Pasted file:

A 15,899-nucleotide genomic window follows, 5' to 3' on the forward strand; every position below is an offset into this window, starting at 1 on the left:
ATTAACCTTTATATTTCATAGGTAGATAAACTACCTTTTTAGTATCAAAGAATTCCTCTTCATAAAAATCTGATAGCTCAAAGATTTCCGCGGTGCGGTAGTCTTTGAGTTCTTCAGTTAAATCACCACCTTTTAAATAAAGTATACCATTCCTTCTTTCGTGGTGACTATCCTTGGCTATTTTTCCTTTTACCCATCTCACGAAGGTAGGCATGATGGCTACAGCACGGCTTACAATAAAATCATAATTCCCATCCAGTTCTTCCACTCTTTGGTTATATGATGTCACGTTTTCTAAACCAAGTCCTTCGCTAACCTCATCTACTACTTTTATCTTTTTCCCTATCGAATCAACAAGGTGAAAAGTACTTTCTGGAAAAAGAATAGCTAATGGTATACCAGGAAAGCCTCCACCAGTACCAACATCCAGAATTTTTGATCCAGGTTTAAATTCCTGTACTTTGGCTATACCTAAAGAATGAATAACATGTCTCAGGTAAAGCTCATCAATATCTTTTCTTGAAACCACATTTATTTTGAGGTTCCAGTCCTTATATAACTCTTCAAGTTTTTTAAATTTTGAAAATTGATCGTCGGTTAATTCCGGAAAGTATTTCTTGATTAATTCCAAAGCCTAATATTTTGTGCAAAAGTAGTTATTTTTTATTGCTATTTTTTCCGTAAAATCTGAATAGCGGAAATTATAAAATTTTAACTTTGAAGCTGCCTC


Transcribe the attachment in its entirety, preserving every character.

A 15,899-nucleotide genomic window follows, 5' to 3' on the forward strand; every position below is an offset into this window, starting at 1 on the left:
ATTAACCTTTATATTTCATAGGTAGATAAACTACCTTTTTAGTATCAAAGAATTCCTCTTCATAAAAATCTGATAGCTCAAAGATTTCCGCGGTGCGGTAGTCTTTGAGTTCTTCAGTTAAATCACCACCTTTTAAATAAAGTATACCATTCCTTCTTTCGTGGTGACTATCCTTGGCTATTTTTCCTTTTACCCATCTCACGAAGGTAGGCATGATGGCTACAGCACGGCTTACAATAAAATCATAATTCCCATCCAGTTCTTCCACTCTTTGGTTATATGATGTCACGTTTTCTAAACCAAGTCCTTCGCTAACCTCATCTACTACTTTTATCTTTTTCCCTATCGAATCAACAAGGTGAAAAGTACTTTCTGGAAAAAGAATAGCTAATGGTATACCAGGAAAGCCTCCACCAGTACCAACATCCAGAATTTTTGATCCAGGTTTAAATTCCTGTACTTTGGCTATACCTAAAGAATGAATAACATGTCTCAGGTAAAGCTCATCAATATCTTTTCTTGAAACCACATTTATTTTGAGGTTCCAGTCCTTATATAACTCTTCAAGTTTTTTAAATTTTGAAAATTGATCGTCGGTTAATTCCGGAAAGTATTTCTTGATTAATTCCAAAGCCTAATATTTTGTGCAAAAGTAGTTATTTTTTATTGCTATTTTTTCCGTAAAATCTGAATAGCGGAAATTATAAAATTTTAACTTTGAAGCTGCCTC